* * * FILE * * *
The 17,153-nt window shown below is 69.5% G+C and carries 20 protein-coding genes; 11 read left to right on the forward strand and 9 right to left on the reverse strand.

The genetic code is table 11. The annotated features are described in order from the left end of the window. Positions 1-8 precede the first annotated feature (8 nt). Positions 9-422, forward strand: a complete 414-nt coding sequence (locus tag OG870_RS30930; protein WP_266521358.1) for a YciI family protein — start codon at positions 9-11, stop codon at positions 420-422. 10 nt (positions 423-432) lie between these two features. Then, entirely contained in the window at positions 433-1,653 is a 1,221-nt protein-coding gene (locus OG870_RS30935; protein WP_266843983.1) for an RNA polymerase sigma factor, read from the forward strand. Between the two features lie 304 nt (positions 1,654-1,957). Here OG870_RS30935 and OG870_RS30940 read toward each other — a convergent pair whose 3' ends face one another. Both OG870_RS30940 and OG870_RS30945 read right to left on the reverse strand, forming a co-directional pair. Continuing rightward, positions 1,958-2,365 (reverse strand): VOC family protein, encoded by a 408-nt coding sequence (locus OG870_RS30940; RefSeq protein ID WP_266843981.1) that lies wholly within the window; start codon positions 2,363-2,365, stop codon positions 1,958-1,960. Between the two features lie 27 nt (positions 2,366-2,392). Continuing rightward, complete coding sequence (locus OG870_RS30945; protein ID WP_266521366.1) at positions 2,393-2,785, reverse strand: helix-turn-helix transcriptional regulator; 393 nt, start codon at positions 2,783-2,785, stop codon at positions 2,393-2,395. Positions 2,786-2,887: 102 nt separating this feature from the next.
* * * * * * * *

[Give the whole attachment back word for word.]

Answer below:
The 17,153-nt window shown below is 69.5% G+C and carries 20 protein-coding genes; 11 read left to right on the forward strand and 9 right to left on the reverse strand.

The genetic code is table 11. The annotated features are described in order from the left end of the window. Positions 1-8 precede the first annotated feature (8 nt). Positions 9-422, forward strand: a complete 414-nt coding sequence (locus tag OG870_RS30930; protein WP_266521358.1) for a YciI family protein — start codon at positions 9-11, stop codon at positions 420-422. 10 nt (positions 423-432) lie between these two features. Then, entirely contained in the window at positions 433-1,653 is a 1,221-nt protein-coding gene (locus OG870_RS30935; protein WP_266843983.1) for an RNA polymerase sigma factor, read from the forward strand. Between the two features lie 304 nt (positions 1,654-1,957). Here OG870_RS30935 and OG870_RS30940 read toward each other — a convergent pair whose 3' ends face one another. Both OG870_RS30940 and OG870_RS30945 read right to left on the reverse strand, forming a co-directional pair. Continuing rightward, positions 1,958-2,365 (reverse strand): VOC family protein, encoded by a 408-nt coding sequence (locus OG870_RS30940; RefSeq protein ID WP_266843981.1) that lies wholly within the window; start codon positions 2,363-2,365, stop codon positions 1,958-1,960. Between the two features lie 27 nt (positions 2,366-2,392). Continuing rightward, complete coding sequence (locus OG870_RS30945; protein ID WP_266521366.1) at positions 2,393-2,785, reverse strand: helix-turn-helix transcriptional regulator; 393 nt, start codon at positions 2,783-2,785, stop codon at positions 2,393-2,395. Positions 2,786-2,887: 102 nt separating this feature from the next.